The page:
"Aloha" reviews: Critics say Bradley Cooper, Emma Stone film is far-fetched

Emma Stone and Bradley Cooper pose together arriving to attend a special screening of the film Aloha in London on May 16, 2015.

NIKLAS HALLE'N/AFP/Getty Images

"Aloha" didn't have reviewers at hello. The summery adventure from "Jerry Maguire" director-writer Cameron Crowe got some gnarly buzz ahead of theatrical debut Friday, for both its star-packed cast and activists protesting the "bastardization" of the sacred Hawaiian word, while its blockbuster potential remained in debate.

But, as of Thursday, the official word from reviewers is out -- and it's "confusing."

Bradley Cooper stars as Brian Gilcrest, a humiliated Afghanistan war vet moonlighting as an army contractor in Hawaii trying to influence the state's ruling natives to endorse a satellite-building project commissioned by a billionaire industrialist (Bill Murray). Emma Stone plays Allison Ng, a fast-talking, fastidious fighter-pilot with vague Hawaiian ancestry, opposite Cooper. Also on the starry roster is Alec Baldwin, Rachel McAdams, John Krasinski and a cameo from the real-life Nation of Hawaii leader Dennis "Bumpy" Kanahele playing himself.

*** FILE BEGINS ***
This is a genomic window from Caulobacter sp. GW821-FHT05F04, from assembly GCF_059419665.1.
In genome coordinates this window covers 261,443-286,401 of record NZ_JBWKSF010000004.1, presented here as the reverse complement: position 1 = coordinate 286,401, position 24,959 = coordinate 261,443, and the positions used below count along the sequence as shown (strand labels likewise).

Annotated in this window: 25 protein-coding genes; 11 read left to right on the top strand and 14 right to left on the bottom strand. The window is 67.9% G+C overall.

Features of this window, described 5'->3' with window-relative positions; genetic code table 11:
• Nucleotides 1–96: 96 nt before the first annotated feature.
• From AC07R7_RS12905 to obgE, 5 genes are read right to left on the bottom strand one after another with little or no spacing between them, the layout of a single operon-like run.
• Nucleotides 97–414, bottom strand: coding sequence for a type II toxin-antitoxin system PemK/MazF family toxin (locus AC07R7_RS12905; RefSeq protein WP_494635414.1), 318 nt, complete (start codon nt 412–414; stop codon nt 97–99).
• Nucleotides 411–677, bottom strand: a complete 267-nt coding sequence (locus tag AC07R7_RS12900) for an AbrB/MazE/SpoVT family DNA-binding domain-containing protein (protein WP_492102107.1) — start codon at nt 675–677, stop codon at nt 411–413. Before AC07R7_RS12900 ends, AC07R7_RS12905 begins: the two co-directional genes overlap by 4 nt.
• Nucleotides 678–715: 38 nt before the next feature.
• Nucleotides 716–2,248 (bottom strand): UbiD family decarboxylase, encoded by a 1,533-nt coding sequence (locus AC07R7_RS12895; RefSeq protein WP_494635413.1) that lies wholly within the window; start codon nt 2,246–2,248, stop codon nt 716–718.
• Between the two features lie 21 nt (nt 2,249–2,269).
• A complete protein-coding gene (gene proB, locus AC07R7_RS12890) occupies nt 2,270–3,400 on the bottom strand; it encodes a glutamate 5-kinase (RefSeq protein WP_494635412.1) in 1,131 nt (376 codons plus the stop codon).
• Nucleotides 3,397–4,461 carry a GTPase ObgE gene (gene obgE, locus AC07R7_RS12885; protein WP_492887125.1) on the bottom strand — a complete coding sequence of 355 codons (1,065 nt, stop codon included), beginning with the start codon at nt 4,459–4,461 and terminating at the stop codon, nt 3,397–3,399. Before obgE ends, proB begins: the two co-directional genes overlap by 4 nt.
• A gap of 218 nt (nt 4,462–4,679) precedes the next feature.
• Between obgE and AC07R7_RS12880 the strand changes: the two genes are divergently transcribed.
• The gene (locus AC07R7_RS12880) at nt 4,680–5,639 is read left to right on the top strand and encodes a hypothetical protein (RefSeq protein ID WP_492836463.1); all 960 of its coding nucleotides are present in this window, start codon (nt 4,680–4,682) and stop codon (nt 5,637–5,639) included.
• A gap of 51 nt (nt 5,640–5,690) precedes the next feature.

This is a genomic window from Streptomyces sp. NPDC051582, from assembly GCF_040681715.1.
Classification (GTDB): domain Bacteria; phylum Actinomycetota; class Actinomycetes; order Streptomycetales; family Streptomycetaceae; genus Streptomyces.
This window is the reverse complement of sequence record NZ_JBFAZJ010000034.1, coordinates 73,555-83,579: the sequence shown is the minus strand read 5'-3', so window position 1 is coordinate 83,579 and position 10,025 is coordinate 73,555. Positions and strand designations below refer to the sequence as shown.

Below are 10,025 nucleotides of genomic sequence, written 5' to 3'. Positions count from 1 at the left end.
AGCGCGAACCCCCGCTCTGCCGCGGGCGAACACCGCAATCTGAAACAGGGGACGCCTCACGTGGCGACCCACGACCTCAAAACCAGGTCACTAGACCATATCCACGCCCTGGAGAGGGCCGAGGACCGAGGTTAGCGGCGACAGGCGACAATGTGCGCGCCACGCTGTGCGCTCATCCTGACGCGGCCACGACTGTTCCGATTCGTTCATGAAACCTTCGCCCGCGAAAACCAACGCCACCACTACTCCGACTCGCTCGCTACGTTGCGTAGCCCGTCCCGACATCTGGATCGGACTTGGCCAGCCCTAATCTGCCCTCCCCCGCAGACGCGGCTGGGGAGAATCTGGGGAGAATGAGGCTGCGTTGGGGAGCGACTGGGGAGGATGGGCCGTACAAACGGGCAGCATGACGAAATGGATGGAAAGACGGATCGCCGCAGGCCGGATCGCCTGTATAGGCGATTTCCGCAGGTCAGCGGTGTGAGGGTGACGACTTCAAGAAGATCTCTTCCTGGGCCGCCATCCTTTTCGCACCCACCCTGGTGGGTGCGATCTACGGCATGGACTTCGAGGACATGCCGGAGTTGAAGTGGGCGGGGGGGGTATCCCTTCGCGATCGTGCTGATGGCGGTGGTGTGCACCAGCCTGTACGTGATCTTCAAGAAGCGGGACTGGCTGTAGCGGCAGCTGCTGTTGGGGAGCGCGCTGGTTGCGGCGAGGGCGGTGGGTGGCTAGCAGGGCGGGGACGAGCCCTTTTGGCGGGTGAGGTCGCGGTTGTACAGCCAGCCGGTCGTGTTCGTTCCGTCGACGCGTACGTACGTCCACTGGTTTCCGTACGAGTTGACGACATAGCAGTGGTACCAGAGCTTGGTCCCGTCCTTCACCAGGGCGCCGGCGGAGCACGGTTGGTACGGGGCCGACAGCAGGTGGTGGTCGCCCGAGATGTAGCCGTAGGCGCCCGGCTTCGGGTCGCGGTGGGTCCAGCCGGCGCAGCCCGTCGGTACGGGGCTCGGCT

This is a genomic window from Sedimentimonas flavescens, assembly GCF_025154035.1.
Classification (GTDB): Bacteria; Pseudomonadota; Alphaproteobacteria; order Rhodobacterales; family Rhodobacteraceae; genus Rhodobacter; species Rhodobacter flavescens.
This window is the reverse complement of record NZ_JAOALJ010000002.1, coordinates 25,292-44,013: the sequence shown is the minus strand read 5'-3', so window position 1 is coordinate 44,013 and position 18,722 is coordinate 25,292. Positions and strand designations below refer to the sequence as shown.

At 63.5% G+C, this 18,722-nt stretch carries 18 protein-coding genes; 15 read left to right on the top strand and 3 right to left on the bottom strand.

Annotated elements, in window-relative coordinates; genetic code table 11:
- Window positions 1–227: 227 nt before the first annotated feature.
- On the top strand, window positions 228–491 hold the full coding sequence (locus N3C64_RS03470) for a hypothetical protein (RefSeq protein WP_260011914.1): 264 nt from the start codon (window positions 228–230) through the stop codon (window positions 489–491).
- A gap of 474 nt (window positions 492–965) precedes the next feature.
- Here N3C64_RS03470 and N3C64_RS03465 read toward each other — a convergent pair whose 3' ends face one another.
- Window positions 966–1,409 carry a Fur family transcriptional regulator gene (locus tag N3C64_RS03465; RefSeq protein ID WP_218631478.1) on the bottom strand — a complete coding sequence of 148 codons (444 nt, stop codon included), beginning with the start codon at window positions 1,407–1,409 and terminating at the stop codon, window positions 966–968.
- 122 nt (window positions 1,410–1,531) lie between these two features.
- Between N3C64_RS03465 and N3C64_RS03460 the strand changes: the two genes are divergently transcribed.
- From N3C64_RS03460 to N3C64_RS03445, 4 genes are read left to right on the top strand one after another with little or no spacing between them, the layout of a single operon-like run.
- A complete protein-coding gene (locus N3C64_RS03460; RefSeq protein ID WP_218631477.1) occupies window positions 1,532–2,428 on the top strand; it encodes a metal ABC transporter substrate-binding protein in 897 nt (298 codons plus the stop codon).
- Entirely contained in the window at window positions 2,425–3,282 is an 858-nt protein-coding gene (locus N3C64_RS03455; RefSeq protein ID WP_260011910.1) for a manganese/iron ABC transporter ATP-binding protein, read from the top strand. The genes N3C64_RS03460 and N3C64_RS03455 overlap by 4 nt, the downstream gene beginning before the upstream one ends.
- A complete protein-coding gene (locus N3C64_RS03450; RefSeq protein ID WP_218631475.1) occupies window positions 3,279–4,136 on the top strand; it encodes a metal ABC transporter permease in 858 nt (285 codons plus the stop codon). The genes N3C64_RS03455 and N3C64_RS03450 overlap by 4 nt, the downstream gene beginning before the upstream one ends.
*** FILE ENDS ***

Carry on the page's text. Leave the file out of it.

Although relieved that the movie actually does Hawaiian culture and history much more justice than the boycotter's perceived, the reviewers had qualms about the movie's content.

Entertainment Weekly's Chris Nashawaty thought Crowe commercialized the spiritual: "It's obvious that while working on 'Aloha's' script, Crowe fell in love with the islands and their people and customs. But he doesn't do them -- or his audience -- any favors by larding the story with mystical Hawaiian mythology and sledgehammer-subtle symbolism. In the film, doors and windows blow open at pivotal moments to show us that spirits are at work."

The Chicago Tribune's Michael Phillips was unnerved by the movie's confusing plot: "Despite a blue-chip cast, 'Aloha' is just frustrating. It can barely tell its story straight, and Crowe's attempt to get back to the days of 'Jerry Maguire' and 'Almost Famous' is bittersweet in ways unrelated to the narrative's seriocomic vein."

The Associate Press reviewer could barely edit down criticism for the movie's lack of focus: "'Aloha' is a meandering, needlessly confusing cacophony of story, performance, and spiritual blather. Not only does it feel inauthentic, it's often downright alien."

But Andrew Barker for Variety allowed "Aloha" its redeeming moments amid its failings: "Despite all these faults, the film isn't entirely unpleasant. Alec Baldwin gets to unleash his most full-throated bellow as a dyspeptic general. Cooper and Krasinski have a pantomimed conversation that's quite funny. And Stone and Murray stage a dance-off to Hall and Oates that's appealing for reasons which should be self-explanatory, even if it might as well have been shot at the wrap party, for all the sense it makes to the narrative."